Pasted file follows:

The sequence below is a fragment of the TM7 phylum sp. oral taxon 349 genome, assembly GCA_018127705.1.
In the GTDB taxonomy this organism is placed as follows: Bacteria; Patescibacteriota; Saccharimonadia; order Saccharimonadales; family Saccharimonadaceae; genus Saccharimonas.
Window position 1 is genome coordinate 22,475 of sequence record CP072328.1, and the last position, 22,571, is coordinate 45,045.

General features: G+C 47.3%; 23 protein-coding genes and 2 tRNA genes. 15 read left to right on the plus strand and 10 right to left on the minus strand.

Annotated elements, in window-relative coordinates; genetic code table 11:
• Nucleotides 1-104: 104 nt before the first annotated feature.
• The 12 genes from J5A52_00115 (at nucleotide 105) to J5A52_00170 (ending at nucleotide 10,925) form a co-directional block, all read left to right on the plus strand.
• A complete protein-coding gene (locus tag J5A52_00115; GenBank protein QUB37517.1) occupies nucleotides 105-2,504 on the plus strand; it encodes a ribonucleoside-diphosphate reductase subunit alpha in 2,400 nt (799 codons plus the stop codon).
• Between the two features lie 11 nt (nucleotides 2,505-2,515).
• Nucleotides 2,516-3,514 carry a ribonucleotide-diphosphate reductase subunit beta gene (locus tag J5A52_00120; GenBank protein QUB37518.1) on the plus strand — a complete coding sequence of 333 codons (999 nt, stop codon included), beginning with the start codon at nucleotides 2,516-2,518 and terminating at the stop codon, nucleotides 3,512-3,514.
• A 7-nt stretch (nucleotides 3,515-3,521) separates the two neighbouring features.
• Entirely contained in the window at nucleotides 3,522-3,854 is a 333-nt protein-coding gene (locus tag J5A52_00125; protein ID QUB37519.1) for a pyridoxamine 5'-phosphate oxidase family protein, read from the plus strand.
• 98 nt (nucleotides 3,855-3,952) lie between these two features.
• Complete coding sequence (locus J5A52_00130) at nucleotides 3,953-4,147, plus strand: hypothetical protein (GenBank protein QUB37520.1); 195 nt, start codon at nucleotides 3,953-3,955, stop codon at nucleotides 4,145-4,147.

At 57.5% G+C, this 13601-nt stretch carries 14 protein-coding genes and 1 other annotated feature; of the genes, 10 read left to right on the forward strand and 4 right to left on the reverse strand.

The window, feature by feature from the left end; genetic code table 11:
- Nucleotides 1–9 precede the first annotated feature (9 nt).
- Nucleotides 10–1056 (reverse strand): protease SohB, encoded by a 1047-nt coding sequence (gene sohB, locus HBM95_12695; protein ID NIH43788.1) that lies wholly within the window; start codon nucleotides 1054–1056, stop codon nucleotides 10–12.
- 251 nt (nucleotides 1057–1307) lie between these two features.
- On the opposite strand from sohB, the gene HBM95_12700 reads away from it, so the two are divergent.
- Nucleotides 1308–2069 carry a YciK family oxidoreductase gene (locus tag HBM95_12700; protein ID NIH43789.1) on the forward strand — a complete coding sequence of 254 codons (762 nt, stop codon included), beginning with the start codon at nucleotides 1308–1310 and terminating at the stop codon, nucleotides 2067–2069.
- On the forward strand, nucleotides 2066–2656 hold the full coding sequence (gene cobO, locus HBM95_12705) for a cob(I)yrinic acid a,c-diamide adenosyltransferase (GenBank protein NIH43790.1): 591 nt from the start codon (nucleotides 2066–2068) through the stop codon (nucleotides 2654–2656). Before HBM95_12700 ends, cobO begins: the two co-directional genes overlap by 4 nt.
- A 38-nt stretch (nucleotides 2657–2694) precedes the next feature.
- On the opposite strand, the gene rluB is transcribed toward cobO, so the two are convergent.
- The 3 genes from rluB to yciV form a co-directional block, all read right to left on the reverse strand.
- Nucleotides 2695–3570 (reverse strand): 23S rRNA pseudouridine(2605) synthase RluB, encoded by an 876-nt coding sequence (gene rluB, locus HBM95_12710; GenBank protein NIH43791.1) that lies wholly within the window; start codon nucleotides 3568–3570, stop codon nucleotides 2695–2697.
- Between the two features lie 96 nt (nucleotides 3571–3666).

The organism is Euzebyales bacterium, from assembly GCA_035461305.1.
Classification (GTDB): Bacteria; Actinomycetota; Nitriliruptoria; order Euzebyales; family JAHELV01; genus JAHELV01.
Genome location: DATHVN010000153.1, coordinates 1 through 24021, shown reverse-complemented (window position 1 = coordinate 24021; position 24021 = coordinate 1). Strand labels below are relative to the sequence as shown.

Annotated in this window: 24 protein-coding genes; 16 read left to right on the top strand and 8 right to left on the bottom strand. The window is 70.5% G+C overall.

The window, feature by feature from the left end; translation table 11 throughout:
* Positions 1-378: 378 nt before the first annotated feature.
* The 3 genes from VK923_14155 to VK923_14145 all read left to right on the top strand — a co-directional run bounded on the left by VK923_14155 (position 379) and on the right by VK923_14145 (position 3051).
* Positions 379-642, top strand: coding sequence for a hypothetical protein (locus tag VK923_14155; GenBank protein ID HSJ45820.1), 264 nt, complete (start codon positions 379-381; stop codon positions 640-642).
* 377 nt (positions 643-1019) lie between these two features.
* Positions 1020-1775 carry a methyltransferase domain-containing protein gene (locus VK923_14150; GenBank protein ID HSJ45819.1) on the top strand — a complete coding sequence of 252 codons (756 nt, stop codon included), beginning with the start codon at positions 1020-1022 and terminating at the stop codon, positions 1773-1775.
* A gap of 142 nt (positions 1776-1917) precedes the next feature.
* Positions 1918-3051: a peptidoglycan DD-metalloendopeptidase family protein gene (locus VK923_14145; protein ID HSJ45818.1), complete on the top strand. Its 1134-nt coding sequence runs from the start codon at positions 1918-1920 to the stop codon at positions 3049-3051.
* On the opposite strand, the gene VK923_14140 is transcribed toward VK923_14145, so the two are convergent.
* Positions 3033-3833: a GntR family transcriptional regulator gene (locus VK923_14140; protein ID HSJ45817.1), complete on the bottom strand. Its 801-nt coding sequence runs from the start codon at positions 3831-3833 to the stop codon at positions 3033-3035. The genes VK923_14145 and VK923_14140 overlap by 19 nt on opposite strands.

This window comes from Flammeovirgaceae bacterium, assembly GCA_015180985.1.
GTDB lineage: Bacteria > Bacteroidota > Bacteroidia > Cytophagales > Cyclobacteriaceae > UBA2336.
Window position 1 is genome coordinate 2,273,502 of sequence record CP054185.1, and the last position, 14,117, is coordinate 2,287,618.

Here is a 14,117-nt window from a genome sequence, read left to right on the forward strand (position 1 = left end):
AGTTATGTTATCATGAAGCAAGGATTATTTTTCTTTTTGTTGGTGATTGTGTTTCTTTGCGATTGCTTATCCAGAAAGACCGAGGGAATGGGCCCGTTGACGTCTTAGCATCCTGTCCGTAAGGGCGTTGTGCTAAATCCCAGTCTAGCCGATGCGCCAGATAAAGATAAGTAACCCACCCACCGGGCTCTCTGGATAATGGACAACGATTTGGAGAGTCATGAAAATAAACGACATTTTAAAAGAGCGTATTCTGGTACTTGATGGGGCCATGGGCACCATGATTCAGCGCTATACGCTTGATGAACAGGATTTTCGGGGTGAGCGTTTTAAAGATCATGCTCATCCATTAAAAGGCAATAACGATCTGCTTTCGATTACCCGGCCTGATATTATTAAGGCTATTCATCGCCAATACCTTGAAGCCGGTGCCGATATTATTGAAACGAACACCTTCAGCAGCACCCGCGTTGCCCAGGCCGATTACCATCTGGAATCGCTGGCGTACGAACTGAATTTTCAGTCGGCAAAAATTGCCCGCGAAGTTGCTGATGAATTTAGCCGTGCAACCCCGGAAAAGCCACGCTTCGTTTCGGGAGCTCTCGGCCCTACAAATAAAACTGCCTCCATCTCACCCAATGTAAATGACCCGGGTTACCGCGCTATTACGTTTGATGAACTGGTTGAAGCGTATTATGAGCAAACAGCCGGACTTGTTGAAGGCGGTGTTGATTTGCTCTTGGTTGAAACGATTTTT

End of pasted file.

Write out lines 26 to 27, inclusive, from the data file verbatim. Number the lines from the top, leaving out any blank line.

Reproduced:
- Nucleotides 2695–3570 (reverse strand): 23S rRNA pseudouridine(2605) synthase RluB, encoded by an 876-nt coding sequence (gene rluB, locus HBM95_12710; GenBank protein NIH43791.1) that lies wholly within the window; start codon nucleotides 3568–3570, stop codon nucleotides 2695–2697.
- Between the two features lie 96 nt (nucleotides 3571–3666).